In Depth

Hammond's 'humiliating' NI U-turn: How the papers reacted

Chancellor comes under attack, but Theresa May will retain her reputation for 'steadfastness and resolution'

Philip Hammond's climbdown on raising national insurance for the self-employed is the "most humiliating Budget U-turn in a generation", according to the normally Tory-leaning Daily Telegraph.

Despite continuing to defend the increase in Class 4 national insurance contributions (Nics) as "fair", the Chancellor has had to admit the measure breaches the Conservative Party's 2015 general election manifesto - and the paper claims it has left him "fighting for his career".

Larry Elliott in The Guardian says the problem is that the measure was always bad politics and the U-turn has become a "political disaster".

There was "no real need" for a controversial increase that, at £2bn over the course of this parliament, will bring comparatively little funding, he argues.

That's the sort of figure that could easily be covered by "rounding adjustments in the forecasts for the economy", adds John Rentoul in The Independent.

Elliott adds that Hammond has consequently been forced to back down on a change backed by think-tanks such as Resolution Foundation and the Institute for Fiscal Studies and has tied his hands ahead of the Autumn Budget.

At that time, a report will be in on the wider issues concerning the current surge in self-employment which will afford him the "chance to offer some sweeteners for the self-employed in the form of better employment rights".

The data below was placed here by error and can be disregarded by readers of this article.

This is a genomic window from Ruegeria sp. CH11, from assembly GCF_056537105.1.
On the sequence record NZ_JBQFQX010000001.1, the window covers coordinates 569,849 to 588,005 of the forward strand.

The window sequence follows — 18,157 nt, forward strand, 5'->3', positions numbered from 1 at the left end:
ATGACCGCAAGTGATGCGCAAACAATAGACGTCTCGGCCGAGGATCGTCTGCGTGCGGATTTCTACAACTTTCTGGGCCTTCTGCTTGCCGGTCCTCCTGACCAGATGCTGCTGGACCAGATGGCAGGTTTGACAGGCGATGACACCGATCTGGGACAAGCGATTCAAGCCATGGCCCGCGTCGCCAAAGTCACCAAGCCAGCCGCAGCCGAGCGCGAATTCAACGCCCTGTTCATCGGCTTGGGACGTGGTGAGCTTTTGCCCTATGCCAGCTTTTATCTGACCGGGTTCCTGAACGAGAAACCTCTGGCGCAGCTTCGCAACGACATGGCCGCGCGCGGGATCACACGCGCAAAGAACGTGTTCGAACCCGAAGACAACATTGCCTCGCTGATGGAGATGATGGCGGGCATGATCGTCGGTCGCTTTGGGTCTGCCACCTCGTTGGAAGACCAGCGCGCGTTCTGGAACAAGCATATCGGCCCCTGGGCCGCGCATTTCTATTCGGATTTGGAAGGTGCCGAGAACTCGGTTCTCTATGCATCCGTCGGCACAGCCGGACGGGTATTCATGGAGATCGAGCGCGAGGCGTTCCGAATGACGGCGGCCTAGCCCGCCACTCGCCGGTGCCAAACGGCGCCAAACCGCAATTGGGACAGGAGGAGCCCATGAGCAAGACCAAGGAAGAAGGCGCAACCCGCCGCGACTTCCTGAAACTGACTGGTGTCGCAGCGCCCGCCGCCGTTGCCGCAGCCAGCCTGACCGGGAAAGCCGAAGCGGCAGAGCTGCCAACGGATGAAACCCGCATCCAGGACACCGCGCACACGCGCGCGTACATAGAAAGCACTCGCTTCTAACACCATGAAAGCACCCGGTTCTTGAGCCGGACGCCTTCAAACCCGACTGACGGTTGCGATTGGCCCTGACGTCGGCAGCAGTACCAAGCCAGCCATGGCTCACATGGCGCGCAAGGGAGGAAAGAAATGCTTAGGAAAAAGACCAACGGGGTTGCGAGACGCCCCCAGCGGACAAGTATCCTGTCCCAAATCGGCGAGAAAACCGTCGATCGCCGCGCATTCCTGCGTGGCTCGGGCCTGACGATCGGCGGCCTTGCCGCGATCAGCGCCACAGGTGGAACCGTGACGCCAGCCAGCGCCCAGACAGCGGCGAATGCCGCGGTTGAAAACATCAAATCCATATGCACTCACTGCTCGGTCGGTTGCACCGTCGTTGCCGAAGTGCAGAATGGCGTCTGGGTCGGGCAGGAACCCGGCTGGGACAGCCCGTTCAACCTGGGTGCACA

Rentoul says, however, that the politics of the U-turn might be powerful in one important respect: it keeps Theresa May's "reputation for steadiness and resolution intact".

The Telegraph's report this morning claims the Prime Minister told her Chancellor: "We are reversing this - I don't care how bad it is for you".

There are those, though, such as The Times's Patrick Hosking, who say Hammond should have "kept faith".                 

Self-employment is on the rise among white collar professionals, who now get the "same pension and other rights" as normal workers but are paying lower Nics for the privilege, argues the journalist, adding: "Hammond's change of heart may help to restore faith in hastily made manifesto promises, but it will damage the public finances."

Hammond's NI U-turn leaves £2bn Budget black hole 

15 March

Philip Hammond has executed "one of the most significant Budget U-turns in modern times", says the Daily Telegraph.

In a letter to Tory MPs today, the Chancellor said the government will not carry out its planned two per cent rise in national insurance contributions (Nics) for the self-employed, which he detailed last week.

That leaves Spreadsheet Phil" with a £2bn hole in his calculations, which the Telegraph says he intends to fill with "new measures in his Autumn Budget".

Hammond continued to defend his "fair" reforms, which would have seen Class 4 Nics for the self-employed rise to 11 per cent, one per cent below the employed rate, but he acknowledged the rise breached the "spirit" of the 2015 election manifesto.